‘Voters here did not expect the prime minister to deliver Consocialism, a highly taxed, highly regulated nanny state’
Richard Tice, the Reform Party leader, has announced he will enter the contest in the Old Bexley and Sidcup by-election, as he hit out against the “Consocialism” of Boris Johnson’s Conservative Party.
Formerly known as the Brexit Party, Mr Tice’s party advocates lower taxes, has campaigned against what it describes as “woke nonsense” and protested against the “erosion” of civil liberties during the coronavirus lockdowns.
The by-election was triggered after the death of James Brokenshire, a former Conservative cabinet minister who died of lung cancer earlier this month at the age of 53.
Mr Brokenshire had served as the MP for Old Bexley and Sidcup since 2010, and last won the seat almost 19,000 votes ahead of his Labour rival – a considerable majority.
The south-east London constituency has also returned a Conservative MP since its creation in 1983 and was previously held by the former prime minister Ted Heath.
Despite the clear Conservative lead in the constituency, Mr Tice told the Daily Telegraph he wanted to send a “powerful message to Boris Johnson” about the impact of the his government’s manifesto-busting decision to increase taxes.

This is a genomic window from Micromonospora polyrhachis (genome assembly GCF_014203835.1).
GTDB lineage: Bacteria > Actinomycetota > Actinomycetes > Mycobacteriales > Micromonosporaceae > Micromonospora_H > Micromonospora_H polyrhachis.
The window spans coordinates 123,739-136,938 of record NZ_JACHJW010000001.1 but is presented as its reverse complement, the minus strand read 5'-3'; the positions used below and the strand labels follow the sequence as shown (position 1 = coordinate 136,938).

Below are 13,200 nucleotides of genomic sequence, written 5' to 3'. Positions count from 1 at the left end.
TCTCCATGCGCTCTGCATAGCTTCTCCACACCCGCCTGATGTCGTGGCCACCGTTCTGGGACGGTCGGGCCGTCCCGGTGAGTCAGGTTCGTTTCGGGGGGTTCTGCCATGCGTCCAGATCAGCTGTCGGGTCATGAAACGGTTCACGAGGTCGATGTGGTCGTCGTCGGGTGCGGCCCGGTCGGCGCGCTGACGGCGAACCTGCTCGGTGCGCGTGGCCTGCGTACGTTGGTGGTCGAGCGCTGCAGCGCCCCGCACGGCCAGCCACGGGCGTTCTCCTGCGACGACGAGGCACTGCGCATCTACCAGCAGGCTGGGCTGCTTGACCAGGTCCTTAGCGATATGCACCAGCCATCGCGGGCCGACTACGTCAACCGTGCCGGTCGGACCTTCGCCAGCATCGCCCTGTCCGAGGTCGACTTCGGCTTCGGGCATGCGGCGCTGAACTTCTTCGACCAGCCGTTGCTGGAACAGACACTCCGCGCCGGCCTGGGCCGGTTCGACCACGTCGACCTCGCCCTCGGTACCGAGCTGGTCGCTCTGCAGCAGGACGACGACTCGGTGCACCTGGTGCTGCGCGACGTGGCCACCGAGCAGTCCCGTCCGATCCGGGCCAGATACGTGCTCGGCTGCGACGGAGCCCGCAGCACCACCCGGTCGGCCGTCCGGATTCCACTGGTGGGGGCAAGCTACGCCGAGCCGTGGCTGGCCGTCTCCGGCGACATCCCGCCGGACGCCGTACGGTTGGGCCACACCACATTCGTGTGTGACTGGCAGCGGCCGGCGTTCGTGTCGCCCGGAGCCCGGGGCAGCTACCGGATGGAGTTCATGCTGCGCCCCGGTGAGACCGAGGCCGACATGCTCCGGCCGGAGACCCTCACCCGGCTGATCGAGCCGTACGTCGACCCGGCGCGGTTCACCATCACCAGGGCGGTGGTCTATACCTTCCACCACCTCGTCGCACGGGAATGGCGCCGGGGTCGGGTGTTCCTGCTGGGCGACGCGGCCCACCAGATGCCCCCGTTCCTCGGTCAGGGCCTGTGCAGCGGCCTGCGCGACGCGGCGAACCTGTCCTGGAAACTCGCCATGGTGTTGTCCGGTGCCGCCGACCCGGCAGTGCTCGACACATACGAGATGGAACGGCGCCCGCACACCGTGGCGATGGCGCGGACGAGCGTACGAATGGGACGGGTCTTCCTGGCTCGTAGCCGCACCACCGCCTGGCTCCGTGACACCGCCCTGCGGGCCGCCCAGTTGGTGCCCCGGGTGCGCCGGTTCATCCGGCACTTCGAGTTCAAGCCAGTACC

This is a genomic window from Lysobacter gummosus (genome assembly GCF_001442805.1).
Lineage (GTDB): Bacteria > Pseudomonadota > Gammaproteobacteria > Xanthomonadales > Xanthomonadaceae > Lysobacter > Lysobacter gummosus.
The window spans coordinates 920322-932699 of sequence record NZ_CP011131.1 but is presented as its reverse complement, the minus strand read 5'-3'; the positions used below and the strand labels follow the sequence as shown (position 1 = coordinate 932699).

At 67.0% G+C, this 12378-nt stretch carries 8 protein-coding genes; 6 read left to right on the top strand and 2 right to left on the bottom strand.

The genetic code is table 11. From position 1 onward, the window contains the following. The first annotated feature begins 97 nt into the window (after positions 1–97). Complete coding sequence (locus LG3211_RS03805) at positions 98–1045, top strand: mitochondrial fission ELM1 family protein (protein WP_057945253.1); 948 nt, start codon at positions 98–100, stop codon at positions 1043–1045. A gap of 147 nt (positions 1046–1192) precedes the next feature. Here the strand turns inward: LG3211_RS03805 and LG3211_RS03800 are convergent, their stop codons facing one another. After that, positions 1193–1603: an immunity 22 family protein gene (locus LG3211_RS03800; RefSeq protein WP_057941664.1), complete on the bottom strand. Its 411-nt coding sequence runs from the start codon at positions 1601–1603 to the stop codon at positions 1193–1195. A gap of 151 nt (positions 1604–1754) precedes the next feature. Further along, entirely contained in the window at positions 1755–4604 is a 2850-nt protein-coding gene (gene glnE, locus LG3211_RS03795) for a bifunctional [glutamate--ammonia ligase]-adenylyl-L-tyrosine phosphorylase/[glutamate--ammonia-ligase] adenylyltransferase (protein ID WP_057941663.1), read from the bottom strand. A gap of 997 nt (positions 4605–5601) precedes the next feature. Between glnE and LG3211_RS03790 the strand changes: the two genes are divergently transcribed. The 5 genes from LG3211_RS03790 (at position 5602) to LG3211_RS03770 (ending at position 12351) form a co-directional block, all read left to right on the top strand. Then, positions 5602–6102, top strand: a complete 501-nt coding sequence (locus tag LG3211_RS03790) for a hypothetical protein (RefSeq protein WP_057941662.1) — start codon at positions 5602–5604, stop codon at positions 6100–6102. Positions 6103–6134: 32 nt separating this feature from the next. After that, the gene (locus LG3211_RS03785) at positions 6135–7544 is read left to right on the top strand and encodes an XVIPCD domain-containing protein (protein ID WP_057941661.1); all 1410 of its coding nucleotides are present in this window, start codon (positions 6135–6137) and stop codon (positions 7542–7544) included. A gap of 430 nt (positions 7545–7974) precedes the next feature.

Mr Tice, who replaced Nigel Farage as leader earlier in 2021, argued that electing an MP from Reform, which has not returned an MP to the Commons, including under the title of the Brexit Party, would be a “massive wake up call”.
“Though it is awful that this election is happening at all, I am standing to ensure that a choice is given to the people of Bexley and Sidcup,” said Mr Tice.
“Reform appeal to voters in this traditionally Conservative seat is to use this moment to send a powerful message to Boris Johnson and his Cabinet. Voters here did not expect the prime minister to deliver Consocialism, a highly taxed, highly regulated nanny state.
“We now have the highest overall taxes for 70 years and the lowest medium term growth forecasts for 60 years. It means authoritarian controls and record long waiting lists.
“It means much higher energy costs even as we approach the foothills of the net zero cost mountain.”
The process of selecting the Conservative candidate to contest the by-election after Mr Brokenshire’s death is still ongoing, but Labour has already selected Daniel Francis – a Bexley councillor and former leader of the Labour group on the council.
In a video message, Mr Francis, who lives in the constituency, said he would work “tirelessly” for the community if elected.